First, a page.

University of Southampton

Control in VLC


Control


Introdction

The VLC research in control spans a wide range of theoretical and applications work.

Our work on fundamental theory, includes behavioural approaches to system theory; system identification particularly using structured low-rank approximations; multidimensional systems theory; robust nonlinear control; iterative learning control; adaptive control and flow control. We use a variety of techniques from linear algebra, functional analysis, partial differential equations and commutative algebra.

On the applications side we have a strong interest in the application of control to stroke rehabilitation systems (using a combination of robotic support and functional electrical stimulation) and in the benchmarking of iterative learning control systems on a variety of electro-mechanical platforms. We have current applied research interests in the control of atomic force microscopes; in sustainable policy design for climate change mitigation; and in the application of system identification in metrology.

In adaptive control, our work seeks to address long-standing open questions concerning the robustness and performance of such schemes, both for classical designs and for multiple model approaches. We have been active if the associated areas of nonlinear robust stability; particularly in developing nonlinear input-output approaches suited to applications in adaptive control.

In behavioural system theory ongoing work concerns the application of dissipativity ideas in identification and control, switched systems, and wireless sensor networks.

In system identification, we also use the behavioral approach, i.e., the models are viewed as sets of outcomes and are not a priori bound to particular representations. This formulation gives freedom in the choice of the most suitable representation for a particular purpose. Unless necessary, there is no a priori distinction between input and output variables and the approximation error is not assumed to be a stochastic process.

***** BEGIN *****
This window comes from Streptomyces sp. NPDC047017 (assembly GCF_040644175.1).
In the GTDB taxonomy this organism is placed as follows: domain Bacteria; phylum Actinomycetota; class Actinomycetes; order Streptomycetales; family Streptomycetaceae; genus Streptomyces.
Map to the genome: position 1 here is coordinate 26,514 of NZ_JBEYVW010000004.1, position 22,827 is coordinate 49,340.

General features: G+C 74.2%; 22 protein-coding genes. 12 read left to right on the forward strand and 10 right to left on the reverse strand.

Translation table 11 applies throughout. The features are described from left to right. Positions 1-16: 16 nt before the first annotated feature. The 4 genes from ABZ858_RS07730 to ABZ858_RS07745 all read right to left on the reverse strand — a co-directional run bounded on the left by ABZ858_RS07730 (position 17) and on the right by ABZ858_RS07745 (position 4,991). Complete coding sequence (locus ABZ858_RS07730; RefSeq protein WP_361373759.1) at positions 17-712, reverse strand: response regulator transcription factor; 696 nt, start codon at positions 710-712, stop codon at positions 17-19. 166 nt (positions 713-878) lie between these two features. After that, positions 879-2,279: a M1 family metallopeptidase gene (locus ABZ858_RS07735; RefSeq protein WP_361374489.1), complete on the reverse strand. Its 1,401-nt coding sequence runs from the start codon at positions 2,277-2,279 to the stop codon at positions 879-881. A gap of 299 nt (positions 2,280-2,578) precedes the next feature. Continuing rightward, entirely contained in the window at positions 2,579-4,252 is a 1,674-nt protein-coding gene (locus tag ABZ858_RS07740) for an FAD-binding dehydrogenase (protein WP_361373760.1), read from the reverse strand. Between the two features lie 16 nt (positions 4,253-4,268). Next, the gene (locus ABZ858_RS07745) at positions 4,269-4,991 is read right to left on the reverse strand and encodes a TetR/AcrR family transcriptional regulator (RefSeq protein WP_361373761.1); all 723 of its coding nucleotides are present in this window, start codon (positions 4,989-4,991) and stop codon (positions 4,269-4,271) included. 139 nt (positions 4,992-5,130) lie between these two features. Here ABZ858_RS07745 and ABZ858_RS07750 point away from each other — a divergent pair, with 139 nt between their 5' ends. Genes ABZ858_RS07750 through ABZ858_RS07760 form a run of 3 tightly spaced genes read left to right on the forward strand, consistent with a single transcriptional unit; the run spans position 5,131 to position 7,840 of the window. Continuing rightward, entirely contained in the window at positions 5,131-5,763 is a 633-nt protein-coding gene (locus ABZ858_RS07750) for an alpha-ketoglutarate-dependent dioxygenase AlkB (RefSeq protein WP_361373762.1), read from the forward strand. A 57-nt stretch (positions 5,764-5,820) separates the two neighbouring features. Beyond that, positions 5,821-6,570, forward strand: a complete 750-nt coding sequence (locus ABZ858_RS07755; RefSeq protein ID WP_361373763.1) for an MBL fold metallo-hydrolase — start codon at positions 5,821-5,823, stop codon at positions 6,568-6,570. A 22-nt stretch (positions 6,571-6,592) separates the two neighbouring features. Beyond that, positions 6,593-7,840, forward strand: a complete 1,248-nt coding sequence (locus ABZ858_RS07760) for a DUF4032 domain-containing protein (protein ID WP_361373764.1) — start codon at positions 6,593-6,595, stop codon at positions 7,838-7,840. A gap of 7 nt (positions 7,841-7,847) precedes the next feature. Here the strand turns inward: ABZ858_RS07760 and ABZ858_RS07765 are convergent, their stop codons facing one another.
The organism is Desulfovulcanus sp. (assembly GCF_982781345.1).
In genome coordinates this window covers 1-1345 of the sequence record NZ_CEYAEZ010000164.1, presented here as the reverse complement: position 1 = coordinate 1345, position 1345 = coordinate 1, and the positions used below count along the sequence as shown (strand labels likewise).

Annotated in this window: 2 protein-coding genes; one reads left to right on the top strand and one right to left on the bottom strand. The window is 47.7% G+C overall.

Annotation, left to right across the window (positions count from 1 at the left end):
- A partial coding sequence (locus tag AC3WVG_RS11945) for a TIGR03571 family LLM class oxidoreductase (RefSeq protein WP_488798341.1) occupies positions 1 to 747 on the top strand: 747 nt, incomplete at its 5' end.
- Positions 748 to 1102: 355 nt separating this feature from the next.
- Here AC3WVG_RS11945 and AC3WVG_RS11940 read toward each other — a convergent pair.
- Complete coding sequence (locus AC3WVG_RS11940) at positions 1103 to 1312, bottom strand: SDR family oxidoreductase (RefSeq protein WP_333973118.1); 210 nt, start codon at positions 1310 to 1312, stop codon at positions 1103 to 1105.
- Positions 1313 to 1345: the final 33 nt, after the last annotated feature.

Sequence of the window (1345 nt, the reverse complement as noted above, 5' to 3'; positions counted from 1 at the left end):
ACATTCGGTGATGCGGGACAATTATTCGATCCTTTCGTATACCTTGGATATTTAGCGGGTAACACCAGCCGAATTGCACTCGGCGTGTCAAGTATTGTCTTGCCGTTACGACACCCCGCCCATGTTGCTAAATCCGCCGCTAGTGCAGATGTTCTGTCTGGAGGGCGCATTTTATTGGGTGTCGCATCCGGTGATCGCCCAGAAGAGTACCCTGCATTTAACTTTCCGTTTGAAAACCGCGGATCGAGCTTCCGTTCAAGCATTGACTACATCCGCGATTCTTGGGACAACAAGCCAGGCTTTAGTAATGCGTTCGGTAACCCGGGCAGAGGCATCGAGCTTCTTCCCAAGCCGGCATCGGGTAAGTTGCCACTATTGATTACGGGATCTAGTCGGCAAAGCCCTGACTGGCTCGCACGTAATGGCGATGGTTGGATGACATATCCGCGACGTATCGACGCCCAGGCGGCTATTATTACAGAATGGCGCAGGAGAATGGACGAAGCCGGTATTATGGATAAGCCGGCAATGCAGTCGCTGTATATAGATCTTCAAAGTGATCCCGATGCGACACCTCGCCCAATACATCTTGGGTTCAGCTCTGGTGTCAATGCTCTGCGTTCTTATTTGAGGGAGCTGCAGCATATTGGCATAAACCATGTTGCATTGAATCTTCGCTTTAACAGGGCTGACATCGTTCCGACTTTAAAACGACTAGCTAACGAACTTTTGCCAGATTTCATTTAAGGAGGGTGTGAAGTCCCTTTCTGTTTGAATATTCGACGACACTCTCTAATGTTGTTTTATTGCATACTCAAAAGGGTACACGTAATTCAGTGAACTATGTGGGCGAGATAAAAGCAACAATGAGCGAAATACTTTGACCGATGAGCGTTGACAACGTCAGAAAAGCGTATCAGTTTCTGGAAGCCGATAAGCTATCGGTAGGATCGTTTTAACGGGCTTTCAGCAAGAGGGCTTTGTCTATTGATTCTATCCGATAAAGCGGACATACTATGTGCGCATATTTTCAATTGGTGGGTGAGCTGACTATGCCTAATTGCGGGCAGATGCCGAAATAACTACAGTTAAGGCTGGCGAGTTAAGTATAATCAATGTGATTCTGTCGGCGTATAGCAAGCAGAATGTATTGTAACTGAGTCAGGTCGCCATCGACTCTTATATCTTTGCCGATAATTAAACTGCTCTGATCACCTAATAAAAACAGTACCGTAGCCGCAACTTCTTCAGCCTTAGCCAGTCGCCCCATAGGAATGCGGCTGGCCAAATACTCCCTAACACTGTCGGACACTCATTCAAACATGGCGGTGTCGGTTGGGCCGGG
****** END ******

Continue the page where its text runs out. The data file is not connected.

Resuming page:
In sustainable policy design for climate change mitigation, we use concepts from modern systems control theory to develop algorithms for determining the optimal policy that both achieves sustainable levels of emissions of CO2 (and other greenhouse gases) and minimises the impact on the economy, but also explicitly addresses the high levels of uncertainty associated with predictions of future emissions and climate change. Including uncertainty within the design quantifies the risk associated with the emissions policy, which allows policy makers and emitters of CO2 to incorporate risk within their strategic plans.

The academic staff on the research team are: Dr. Bing Chu, Prof. Mark French, Dr. Paolo Rapisarda and Prof. Eric Rogers. Prof. David Owens is a visiting Professor. We currently supervise about ten PhD students and several post-docs. Our research is funded by a variety of sources, including EPSRC, the Royal Society, European Research Council, British Council, and the Great Britain Sasakawa Foundation. You'll find our publications listed under the team’s students and academic staff. We have a weekly seminar series.

We are always interested to hear from able prospective PhD students.  

                            

                  Iterative Learning Control             Nonlinear Adaptive and Robust Control  

                         

                       Control and Systems Theory          Model Predictive Control  

                            

                            Control Applications             Hierarchical control of intelligent microgrids

Investigators

 

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